Open banking — granting third-parties like financial technology startups access to bank data to develop innovative apps — could be such a “game changer,” according to Toronto Dominion Bank’s chief information officer, Jeff Henderson.
All but one of 100 payment executives at major banks globally said they were planning major investments in open banking by 2020, according to an online survey by consulting firm Accenture released last month.
But even as Canadian financial institutions toy with the idea, they’re concerned about the looming risk to consumers’ personal information amid the growing threat of cyberattacks.
The Accenture survey also showed that 50 per cent of respondents said that implementing the emerging concept increases risk.
“There’s no question this is a trend,” TD’s Henderson said.
“(But) I want to make sure that any time we exchange information externally, that is done so in a very controlled and understood manner.”
In these early days, the exact nature of the innovation in the open banking landscape is unclear, said Bob Vokes, managing director of financial services at Accenture in Canada.
“What we’re trying to do in open banking is to create new sets of services off of the banking data, or alternatively, allow you to manipulate your banking information in a different way,” he said.
Open banking allows consumers to share their banking data, which proponents say will spur the creation of new apps and platforms that will make financial transactions easier or develop new use cases.
For example, a consumer could log into one app and see all their financial accounts, from various banks, to get a full picture of their net worth and move funds in real time. Or, geolocation data could be layered over payment data, allowing a consumer to analyze exactly where their money is being spent, while also allowing merchants to offer them location-based rewards.
The buzz around open banking is building just as concerns about cybersecurity mount.
Most recently, Uber announced earlier this month that hackers compromised some 57 million user accounts and Equifax Inc. disclosed in September a cyberattack that compromised the personal information of half of Americans and some 19,000 Canadians.
It also comes as the Bank of Canada once again listed cyber threats as a key vulnerability for the Canadian financial system in its semi-annual review released Tuesday.
“The high degree of financial and operational interconnectedness among financial institutions means that a successful cyber attack against a single institution or a key service provider could spread more widely within the financial system.”
Meanwhile, various jurisdictions are pushing ahead with legislation that would see financial institutions become even more interconnected.
By January 2018, banks in Europe will be required to share proprietary data, in a regulated and secure way, under the U.K.’s Open Banking Standard and Europe’s PSD2 legislations.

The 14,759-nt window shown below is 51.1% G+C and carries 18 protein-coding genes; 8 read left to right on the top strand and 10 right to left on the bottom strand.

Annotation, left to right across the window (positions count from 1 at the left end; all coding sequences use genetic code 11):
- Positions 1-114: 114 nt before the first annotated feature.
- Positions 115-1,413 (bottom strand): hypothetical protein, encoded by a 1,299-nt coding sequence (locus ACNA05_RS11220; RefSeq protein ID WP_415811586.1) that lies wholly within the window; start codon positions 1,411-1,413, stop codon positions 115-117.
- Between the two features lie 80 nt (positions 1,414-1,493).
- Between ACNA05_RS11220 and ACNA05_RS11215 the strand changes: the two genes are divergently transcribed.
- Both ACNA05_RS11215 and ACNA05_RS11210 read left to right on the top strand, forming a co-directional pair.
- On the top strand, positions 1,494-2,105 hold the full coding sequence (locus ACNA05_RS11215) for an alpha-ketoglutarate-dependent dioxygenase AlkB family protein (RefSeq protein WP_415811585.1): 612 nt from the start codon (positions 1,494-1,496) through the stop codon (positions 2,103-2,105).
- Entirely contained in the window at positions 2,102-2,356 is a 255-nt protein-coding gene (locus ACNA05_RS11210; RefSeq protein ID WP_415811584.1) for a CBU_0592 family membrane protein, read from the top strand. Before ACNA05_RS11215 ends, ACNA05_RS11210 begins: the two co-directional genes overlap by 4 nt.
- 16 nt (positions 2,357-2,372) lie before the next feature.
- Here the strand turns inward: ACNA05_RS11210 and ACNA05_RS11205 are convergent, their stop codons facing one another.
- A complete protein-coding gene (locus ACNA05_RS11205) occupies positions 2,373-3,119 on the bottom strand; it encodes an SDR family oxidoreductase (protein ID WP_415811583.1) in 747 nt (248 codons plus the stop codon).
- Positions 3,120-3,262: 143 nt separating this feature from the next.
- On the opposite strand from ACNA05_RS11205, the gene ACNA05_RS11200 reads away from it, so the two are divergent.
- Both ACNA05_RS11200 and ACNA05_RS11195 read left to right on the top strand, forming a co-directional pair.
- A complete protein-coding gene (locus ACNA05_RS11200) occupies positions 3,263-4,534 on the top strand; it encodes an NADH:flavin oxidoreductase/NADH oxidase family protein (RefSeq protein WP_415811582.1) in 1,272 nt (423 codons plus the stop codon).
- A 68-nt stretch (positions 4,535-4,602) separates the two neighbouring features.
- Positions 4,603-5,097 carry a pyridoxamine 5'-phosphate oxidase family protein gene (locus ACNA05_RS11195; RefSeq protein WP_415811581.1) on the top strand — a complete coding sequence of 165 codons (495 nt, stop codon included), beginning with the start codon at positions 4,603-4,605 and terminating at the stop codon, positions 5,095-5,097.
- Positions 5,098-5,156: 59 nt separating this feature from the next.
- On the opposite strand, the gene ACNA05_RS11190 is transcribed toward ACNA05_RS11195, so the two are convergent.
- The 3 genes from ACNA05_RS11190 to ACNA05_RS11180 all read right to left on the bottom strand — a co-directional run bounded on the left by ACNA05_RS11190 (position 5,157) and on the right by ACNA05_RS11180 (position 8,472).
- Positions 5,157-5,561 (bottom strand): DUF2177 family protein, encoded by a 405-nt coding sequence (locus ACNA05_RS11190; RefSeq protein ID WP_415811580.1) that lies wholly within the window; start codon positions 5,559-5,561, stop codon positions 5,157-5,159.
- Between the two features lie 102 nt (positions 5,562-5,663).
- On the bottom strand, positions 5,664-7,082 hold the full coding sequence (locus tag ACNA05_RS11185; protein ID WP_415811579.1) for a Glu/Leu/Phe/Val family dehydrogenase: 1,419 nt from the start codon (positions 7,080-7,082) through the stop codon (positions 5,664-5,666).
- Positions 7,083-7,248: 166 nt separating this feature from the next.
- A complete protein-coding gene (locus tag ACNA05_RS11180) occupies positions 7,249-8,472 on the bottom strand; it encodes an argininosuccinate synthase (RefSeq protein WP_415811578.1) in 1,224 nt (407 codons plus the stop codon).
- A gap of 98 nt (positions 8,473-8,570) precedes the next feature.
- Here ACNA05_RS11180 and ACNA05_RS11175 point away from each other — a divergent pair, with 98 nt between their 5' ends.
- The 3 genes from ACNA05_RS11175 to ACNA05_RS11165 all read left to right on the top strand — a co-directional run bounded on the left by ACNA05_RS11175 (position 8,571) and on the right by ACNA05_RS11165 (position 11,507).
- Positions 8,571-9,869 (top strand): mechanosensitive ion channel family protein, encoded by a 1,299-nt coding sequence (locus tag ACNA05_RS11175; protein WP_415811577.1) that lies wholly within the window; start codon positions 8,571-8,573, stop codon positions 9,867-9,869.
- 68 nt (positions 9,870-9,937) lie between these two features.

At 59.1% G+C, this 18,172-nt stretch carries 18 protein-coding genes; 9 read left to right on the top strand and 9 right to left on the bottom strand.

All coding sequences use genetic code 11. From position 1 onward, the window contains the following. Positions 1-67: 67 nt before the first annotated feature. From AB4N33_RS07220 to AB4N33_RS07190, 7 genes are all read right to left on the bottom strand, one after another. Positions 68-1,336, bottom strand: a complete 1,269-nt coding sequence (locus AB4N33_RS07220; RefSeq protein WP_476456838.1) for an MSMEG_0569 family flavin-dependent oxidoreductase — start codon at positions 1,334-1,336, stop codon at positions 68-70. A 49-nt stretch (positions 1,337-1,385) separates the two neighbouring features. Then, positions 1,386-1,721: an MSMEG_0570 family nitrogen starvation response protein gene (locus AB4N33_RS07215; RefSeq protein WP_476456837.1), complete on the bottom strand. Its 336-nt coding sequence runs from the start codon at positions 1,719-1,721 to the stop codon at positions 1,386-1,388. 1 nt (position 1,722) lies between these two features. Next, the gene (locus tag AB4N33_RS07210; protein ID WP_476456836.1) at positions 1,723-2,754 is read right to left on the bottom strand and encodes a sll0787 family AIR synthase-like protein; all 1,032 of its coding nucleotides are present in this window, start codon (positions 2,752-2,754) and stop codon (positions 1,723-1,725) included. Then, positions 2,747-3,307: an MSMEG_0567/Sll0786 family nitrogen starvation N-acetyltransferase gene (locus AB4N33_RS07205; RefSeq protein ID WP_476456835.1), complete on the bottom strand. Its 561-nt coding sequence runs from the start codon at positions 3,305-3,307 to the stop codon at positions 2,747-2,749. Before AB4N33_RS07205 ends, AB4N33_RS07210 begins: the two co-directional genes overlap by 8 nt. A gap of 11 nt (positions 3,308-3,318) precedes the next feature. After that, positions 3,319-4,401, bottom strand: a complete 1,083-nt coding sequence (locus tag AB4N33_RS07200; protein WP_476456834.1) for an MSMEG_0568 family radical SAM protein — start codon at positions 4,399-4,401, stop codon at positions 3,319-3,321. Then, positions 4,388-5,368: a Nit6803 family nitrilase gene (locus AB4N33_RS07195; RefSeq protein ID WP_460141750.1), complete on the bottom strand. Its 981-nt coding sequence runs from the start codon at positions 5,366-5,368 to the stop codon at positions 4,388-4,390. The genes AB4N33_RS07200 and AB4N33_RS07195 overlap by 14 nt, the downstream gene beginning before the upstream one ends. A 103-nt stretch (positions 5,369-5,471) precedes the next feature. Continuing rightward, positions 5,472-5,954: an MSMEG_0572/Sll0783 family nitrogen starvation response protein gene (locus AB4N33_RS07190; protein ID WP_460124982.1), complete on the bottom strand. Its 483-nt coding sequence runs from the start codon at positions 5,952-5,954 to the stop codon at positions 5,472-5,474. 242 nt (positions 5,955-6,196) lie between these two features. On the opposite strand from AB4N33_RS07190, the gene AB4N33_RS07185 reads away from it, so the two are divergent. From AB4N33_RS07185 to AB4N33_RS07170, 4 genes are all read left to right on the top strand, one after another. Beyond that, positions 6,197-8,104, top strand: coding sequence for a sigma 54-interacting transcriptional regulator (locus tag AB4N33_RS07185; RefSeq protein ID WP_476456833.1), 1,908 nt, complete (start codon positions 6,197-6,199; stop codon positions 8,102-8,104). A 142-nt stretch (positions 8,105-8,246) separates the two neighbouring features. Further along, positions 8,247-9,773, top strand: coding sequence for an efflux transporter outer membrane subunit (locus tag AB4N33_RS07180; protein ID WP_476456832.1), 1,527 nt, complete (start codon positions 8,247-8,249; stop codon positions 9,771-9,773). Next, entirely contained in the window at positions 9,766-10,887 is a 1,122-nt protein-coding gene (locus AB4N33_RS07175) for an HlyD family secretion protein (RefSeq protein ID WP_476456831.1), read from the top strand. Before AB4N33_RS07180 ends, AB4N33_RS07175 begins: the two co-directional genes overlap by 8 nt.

Canadian institutions are also jumping on board.
The Competition Bureau said in a report on fintech earlier this month that it is early days “but the potential impact on competition and innovation is promising.”
The Ministry of Finance said in August it is “examining the merits of open banking.”
“Open banking holds the potential to make it easier for consumers to interact with financial service providers and increase competition,” the ministry said in a consultation paper as part of a review of the federal Bank Act.
The Canadian Bankers Association responded to the ministry that while its members are proponents of innovation, they are also concerned about the potential impacts on safety, soundness and stability in Canada’s financial system.
“Canadian banks have devoted very significant resources to creating well-established information security and data warehouses that meet the highest standards worldwide, the CBA said.
“Any initiative that could undermine this trust would be very problematic for Canadian consumers, financial market participants and the broader economy.”
Vokes says these concerns — as well as questions about whether the bank or the third party is liable if something goes awry — will need to be addressed in legislation.
If additional layers of security protection are put in place, open banking should not raise the level of cybersecurity risk, he said, adding however, that cyberattackers are becoming more sophisticated as well.
“Innovation isn’t just the purview of fintechs,” he said.
“As we continue to innovate, fraud and criminal enterprises are also innovating.”
The post Open #banking holds #promise but #cybersecurity fears loom for #Canadian #banks appeared first on National Cyber Security Ventures.
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Source: National Cyber Security – Produced By Gregory Evans After Ken Taylor’s personal computer was hacked he is concerned about the impact hacking would have on his restaurant Templestowe Living Room. “I went into a website which was a bogus site and it basically took a hold of my computer,” Taylor says. “I got a […] View full post on AmIHackerProof.com | Can You Be Hacked?